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Faecal sludge treatment by vermifiltration: proof of concept

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conference contribution
posted on 12.02.2018, 15:10 authored by Claire Furlong, Walter T. Gibson, R. Patankar, S. Savant, A. Oak
The objective of this study was to determine if composting worms and their cocoons are able to survive in and digest faecal sludge. Eighteen vermifilters with different worm and cocoon densities were set-up, fed with faecal sludge (from portable pour-flush toilets) and ran for 38 days. Samples of the sludge, effluent and vermicompost were analysed for pH, total solids, chemical oxygen demand, faecal coliforms and Ascaris spp. number and viability. Worm and vermicompost mass, and cocoon numbers were assessed at the end of this period. It was found that the composting worms survived in these conditions and cocoons hatched. The validity of the sludge analysis results are questioned in this paper and without these results only estimates of effluent treatment and solids conversion could be made. Although this study was not completely definitive it has shown that worms are capable of converting faecal sludge into vermicompost and cocoons hatch in its presence. This trial was undertaken in India.

History

School

  • Architecture, Building and Civil Engineering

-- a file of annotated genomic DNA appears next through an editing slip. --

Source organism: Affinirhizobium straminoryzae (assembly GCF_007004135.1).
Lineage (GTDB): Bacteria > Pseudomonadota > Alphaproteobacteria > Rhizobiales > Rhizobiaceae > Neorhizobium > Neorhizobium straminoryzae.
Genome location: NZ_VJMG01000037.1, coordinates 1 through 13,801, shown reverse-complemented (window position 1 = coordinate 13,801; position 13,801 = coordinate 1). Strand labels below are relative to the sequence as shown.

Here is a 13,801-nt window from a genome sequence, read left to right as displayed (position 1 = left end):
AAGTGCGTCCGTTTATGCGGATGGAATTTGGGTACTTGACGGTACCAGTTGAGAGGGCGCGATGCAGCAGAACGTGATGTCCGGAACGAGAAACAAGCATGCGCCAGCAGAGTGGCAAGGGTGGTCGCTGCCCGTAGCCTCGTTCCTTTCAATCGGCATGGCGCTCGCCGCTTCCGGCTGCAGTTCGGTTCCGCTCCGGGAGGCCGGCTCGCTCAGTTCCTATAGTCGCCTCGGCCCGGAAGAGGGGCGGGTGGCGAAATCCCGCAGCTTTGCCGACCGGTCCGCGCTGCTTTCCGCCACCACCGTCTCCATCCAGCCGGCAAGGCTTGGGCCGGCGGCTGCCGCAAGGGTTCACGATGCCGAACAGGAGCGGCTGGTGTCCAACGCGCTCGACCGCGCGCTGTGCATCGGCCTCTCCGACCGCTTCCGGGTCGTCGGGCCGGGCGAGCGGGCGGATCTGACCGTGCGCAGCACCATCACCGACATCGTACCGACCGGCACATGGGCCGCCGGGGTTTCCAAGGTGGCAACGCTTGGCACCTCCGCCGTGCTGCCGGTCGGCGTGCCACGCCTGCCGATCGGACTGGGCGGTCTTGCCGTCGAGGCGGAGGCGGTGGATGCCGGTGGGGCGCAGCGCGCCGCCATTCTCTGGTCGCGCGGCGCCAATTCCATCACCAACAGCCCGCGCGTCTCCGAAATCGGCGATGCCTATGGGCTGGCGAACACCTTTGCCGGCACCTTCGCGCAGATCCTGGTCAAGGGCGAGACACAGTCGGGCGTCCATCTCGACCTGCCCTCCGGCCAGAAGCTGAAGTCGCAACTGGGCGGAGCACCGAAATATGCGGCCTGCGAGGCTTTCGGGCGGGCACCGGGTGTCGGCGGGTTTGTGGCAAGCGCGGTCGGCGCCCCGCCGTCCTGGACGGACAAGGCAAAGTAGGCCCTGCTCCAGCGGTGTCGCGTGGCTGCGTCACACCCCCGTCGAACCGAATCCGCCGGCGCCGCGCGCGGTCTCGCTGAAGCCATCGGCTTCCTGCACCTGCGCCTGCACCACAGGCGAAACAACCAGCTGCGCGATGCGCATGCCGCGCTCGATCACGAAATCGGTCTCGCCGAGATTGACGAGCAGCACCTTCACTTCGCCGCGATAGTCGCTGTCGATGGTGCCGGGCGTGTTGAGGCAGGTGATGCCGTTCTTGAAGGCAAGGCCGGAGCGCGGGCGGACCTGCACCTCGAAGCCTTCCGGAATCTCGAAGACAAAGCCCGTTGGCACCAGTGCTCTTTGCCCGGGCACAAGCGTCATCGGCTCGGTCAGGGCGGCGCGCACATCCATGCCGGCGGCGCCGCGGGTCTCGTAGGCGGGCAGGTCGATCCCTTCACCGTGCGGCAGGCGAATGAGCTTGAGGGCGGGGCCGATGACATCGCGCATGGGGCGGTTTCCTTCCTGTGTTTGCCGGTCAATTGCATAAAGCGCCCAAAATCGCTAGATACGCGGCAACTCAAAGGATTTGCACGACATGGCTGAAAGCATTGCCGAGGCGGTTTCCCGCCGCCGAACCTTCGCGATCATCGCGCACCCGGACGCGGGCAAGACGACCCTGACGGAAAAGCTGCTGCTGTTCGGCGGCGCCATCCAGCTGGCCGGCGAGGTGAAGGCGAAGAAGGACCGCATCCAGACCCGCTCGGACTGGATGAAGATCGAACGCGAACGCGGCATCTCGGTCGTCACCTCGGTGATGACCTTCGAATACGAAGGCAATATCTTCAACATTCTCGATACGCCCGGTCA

Research Unit

  • Water, Engineering and Development Centre (WEDC)

Published in

WEDC Conference

Citation

FURLONG, C. ... et al, 2015. Faecal sludge treatment by vermifiltration: proof of concept. IN: Shaw, R.J. (ed). Water, sanitation and hygiene services beyond 2015 - Improving access and sustainability: Proceedings of the 38th WEDC International Conference, Loughborough, UK, 27-31 July 2015, 7pp.

Publisher

© WEDC, Loughborough University

Version

VoR (Version of Record)

Publisher statement

This work is made available according to the conditions of the Creative Commons Attribution-NonCommercial-NoDerivatives 4.0 International (CC BY-NC-ND 4.0) licence. Full details of this licence are available at: https://creativecommons.org/licenses/by-nc-nd/4.0/

Publication date

2015

Notes

This is a conference paper.

Other identifier

WEDC_ID:22172

Language

en

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